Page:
Much has been published about extraction of PHAs from the cell mass. Characteristic of the problems encountered. The body of the cell needs to be broken down in order to set free the PHAs. We can arrive there using oxidation agents like hypochlorite or bleach: agents that may damage PHA’s quality. The waste stream that this procedure will generate, needs to be processed and discarded, with costs involved. As an alternative, or in combination with this, we could employ organic solvents in order to extrude the PHAs from the cell mass. Even halogenated hydrocarbons are being mentioned as good solvents.

This is an important departure from the well-developed polymer process technology. In this case, we need to use diluted process streams from which to separate the product; and then, we will have to regenerate the solvent as well. This represents quite a number of process steps; and each step could possibly change the polymer’s quality. Reproducibility is critical in working with polymer materials, and that might be a major problem here. And then, it may also affect scale increase.

Expensive or sustainable?

All this will explain why the breakthrough of PHAs takes so long. We may doubt if this will ever come about. Process costs will be particularly high in actual production. Because of them, PHAs will be more expensive than most classical materials, or the bioplastics PEF and PLA mentioned earlier. All this points towards niche application; which will stand in the way of a high market potential.

And to what extent can we label PHAs as sustainable materials? Discussion on that matter will not die down. In view of the large number of process steps, some LCA analyses predict that PHA’s footprint will be higher than that of the major fossil polymers. On the other hand, PHA resource costs will be low – and upon further optimization, much can be improved. The latter insight stems from experiences in fine chemistry. But then, in the case of PHA a small change in process conditions might have an impact on the end product’s quality.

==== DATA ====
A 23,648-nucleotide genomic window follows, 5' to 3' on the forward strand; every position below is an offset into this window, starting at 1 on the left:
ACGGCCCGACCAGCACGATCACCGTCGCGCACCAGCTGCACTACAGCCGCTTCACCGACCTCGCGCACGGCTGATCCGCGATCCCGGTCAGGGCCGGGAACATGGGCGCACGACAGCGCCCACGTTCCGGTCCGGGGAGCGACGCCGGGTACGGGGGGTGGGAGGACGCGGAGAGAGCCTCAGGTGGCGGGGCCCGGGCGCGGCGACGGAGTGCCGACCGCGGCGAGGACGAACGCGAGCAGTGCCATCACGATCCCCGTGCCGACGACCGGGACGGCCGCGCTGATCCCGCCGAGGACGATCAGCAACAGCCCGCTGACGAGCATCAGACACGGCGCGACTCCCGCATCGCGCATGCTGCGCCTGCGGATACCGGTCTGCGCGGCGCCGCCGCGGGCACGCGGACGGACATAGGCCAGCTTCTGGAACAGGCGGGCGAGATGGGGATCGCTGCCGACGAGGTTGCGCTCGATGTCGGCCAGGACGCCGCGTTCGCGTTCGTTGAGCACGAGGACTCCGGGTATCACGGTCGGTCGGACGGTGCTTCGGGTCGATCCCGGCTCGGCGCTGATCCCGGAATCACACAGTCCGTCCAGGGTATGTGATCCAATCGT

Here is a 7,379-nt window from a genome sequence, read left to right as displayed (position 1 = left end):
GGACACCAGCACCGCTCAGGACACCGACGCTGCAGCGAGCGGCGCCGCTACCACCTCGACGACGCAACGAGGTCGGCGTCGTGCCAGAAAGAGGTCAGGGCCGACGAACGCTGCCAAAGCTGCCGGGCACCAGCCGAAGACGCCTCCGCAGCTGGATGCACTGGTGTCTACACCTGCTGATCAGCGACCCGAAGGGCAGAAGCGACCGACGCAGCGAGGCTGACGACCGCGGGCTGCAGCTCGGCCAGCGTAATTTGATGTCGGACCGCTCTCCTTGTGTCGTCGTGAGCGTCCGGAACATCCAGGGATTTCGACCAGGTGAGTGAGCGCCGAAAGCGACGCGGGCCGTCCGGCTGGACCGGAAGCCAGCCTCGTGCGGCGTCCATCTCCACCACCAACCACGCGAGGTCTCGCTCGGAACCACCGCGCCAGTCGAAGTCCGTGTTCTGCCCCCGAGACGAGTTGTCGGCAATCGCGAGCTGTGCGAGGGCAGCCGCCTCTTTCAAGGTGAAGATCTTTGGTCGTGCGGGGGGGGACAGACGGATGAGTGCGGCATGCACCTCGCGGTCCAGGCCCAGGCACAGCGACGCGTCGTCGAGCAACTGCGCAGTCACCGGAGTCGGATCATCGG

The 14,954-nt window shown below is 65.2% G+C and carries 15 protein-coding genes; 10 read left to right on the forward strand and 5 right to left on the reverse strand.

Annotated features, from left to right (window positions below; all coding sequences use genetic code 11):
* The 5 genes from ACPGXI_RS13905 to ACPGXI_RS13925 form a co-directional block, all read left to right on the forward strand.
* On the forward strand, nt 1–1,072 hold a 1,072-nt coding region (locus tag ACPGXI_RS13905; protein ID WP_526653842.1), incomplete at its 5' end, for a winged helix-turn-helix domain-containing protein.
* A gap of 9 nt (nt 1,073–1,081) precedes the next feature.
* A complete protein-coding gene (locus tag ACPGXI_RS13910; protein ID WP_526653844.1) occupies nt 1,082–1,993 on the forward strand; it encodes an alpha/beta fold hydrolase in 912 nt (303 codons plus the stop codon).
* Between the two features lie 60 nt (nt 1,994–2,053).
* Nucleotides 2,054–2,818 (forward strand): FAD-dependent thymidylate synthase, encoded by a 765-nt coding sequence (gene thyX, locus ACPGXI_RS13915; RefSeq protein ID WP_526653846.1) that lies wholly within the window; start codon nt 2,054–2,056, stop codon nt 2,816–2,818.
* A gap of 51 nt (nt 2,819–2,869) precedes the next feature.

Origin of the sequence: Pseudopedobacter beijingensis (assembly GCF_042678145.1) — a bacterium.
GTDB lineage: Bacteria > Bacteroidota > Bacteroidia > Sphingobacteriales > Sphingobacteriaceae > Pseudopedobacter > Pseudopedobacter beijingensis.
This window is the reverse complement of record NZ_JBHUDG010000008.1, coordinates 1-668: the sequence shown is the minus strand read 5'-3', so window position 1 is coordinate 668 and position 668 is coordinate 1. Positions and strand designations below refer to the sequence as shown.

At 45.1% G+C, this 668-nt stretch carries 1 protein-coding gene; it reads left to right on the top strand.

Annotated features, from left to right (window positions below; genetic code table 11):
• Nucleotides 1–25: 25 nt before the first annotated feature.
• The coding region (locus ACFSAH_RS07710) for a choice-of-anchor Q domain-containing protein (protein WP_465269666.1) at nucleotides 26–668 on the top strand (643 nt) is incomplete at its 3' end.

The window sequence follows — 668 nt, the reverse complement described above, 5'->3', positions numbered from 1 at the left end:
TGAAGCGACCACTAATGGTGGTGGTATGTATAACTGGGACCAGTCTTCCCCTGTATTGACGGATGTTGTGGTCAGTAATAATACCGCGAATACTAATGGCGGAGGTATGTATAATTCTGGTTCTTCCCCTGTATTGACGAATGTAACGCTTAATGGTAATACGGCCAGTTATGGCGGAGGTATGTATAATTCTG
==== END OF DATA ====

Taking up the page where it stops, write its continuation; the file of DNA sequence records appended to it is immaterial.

Problems, problems

As yet, the road hasn’t been cleared for general application of PHAs yet. Isolation of the substance from the cell’s cytoplasm is quite difficult. Chemically complicated and not cost effective, so far. There is a lot of research going on, reviewing different techniques. Often, organic solvents are being used – not very attractive for industrial deployment. In medical applications for instance, the PHA should be perfectly free of solvents. On the other hand, if the object is production of plastic bags, such solvents are much less of a problem. Moreover, many process steps break up long chains, not favourable for plastic applications. And above all: often the cost of such extractions are high – which also stands in the way of actual applications.

Therefore, researchers look for new approaches. In one such approach for instance, they used solvents in order to isolate PHAs from Ralstonia eutropha and Escherichia coli. In another investigation, researchers used mealworms (larvae of the mealworm beetle, Tenebrio molitor). These secrete the PHA in almost pure form in their excrements. Innovative methods, but not quite useful in mass production.

How to proceed?

As yet, here is no light at the end of the tunnel. Activities around fossil plastics surge. Installations for recycling of the classical plastics are many times bigger than present and planned PLA capacity. Yes, it’s true: entrepreneurs in the reuse business go through difficult times – because low oil prices favour the use of virgin materials. But the infrastructure for keeping plastics out of the environment is being built up; in total, quite an advance on market introduction of PHAs.

Interesting? Then also read:
Market introduction of PHAs
PHAs on the rise: for the first time, demand outstrips supply
PHA: promising, versatile, biodegradable